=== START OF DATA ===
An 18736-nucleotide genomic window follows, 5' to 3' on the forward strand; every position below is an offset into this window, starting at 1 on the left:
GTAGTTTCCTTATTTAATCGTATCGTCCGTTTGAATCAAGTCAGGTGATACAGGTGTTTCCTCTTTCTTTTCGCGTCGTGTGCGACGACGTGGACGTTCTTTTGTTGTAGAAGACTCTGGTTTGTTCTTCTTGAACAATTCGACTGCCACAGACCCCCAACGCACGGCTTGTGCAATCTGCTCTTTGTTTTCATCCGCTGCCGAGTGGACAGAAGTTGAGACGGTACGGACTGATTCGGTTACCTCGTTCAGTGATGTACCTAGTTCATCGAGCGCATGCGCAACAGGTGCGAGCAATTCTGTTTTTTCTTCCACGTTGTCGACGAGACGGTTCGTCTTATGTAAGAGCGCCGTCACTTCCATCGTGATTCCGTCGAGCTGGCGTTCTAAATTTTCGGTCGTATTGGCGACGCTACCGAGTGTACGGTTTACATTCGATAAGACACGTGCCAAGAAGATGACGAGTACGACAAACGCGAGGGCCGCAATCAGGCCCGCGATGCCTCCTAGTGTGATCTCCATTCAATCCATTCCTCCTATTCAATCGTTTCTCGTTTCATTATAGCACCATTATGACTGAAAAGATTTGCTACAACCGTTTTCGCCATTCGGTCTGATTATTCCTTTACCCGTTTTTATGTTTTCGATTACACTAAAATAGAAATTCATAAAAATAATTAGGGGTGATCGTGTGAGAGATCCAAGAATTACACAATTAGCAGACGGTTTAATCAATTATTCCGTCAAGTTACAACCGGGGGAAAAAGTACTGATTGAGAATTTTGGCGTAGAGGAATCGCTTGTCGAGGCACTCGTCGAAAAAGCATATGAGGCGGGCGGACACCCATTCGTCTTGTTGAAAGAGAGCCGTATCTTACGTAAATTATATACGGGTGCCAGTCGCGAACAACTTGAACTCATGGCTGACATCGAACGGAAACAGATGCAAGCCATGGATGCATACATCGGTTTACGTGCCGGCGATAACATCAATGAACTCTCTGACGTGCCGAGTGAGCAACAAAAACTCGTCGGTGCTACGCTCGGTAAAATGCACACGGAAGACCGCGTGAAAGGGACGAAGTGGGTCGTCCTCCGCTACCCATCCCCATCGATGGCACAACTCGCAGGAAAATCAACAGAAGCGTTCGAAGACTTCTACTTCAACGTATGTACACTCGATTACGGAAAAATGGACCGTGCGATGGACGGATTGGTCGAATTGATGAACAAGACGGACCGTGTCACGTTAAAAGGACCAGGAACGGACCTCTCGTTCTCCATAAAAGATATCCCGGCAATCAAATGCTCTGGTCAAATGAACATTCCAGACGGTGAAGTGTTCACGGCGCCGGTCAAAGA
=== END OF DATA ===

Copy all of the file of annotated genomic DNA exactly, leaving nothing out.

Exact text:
An 18736-nucleotide genomic window follows, 5' to 3' on the forward strand; every position below is an offset into this window, starting at 1 on the left:
GTAGTTTCCTTATTTAATCGTATCGTCCGTTTGAATCAAGTCAGGTGATACAGGTGTTTCCTCTTTCTTTTCGCGTCGTGTGCGACGACGTGGACGTTCTTTTGTTGTAGAAGACTCTGGTTTGTTCTTCTTGAACAATTCGACTGCCACAGACCCCCAACGCACGGCTTGTGCAATCTGCTCTTTGTTTTCATCCGCTGCCGAGTGGACAGAAGTTGAGACGGTACGGACTGATTCGGTTACCTCGTTCAGTGATGTACCTAGTTCATCGAGCGCATGCGCAACAGGTGCGAGCAATTCTGTTTTTTCTTCCACGTTGTCGACGAGACGGTTCGTCTTATGTAAGAGCGCCGTCACTTCCATCGTGATTCCGTCGAGCTGGCGTTCTAAATTTTCGGTCGTATTGGCGACGCTACCGAGTGTACGGTTTACATTCGATAAGACACGTGCCAAGAAGATGACGAGTACGACAAACGCGAGGGCCGCAATCAGGCCCGCGATGCCTCCTAGTGTGATCTCCATTCAATCCATTCCTCCTATTCAATCGTTTCTCGTTTCATTATAGCACCATTATGACTGAAAAGATTTGCTACAACCGTTTTCGCCATTCGGTCTGATTATTCCTTTACCCGTTTTTATGTTTTCGATTACACTAAAATAGAAATTCATAAAAATAATTAGGGGTGATCGTGTGAGAGATCCAAGAATTACACAATTAGCAGACGGTTTAATCAATTATTCCGTCAAGTTACAACCGGGGGAAAAAGTACTGATTGAGAATTTTGGCGTAGAGGAATCGCTTGTCGAGGCACTCGTCGAAAAAGCATATGAGGCGGGCGGACACCCATTCGTCTTGTTGAAAGAGAGCCGTATCTTACGTAAATTATATACGGGTGCCAGTCGCGAACAACTTGAACTCATGGCTGACATCGAACGGAAACAGATGCAAGCCATGGATGCATACATCGGTTTACGTGCCGGCGATAACATCAATGAACTCTCTGACGTGCCGAGTGAGCAACAAAAACTCGTCGGTGCTACGCTCGGTAAAATGCACACGGAAGACCGCGTGAAAGGGACGAAGTGGGTCGTCCTCCGCTACCCATCCCCATCGATGGCACAACTCGCAGGAAAATCAACAGAAGCGTTCGAAGACTTCTACTTCAACGTATGTACACTCGATTACGGAAAAATGGACCGTGCGATGGACGGATTGGTCGAATTGATGAACAAGACGGACCGTGTCACGTTAAAAGGACCAGGAACGGACCTCTCGTTCTCCATAAAAGATATCCCGGCAATCAAATGCTCTGGTCAAATGAACATTCCAGACGGTGAAGTGTTCACGGCGCCGGTCAAAGA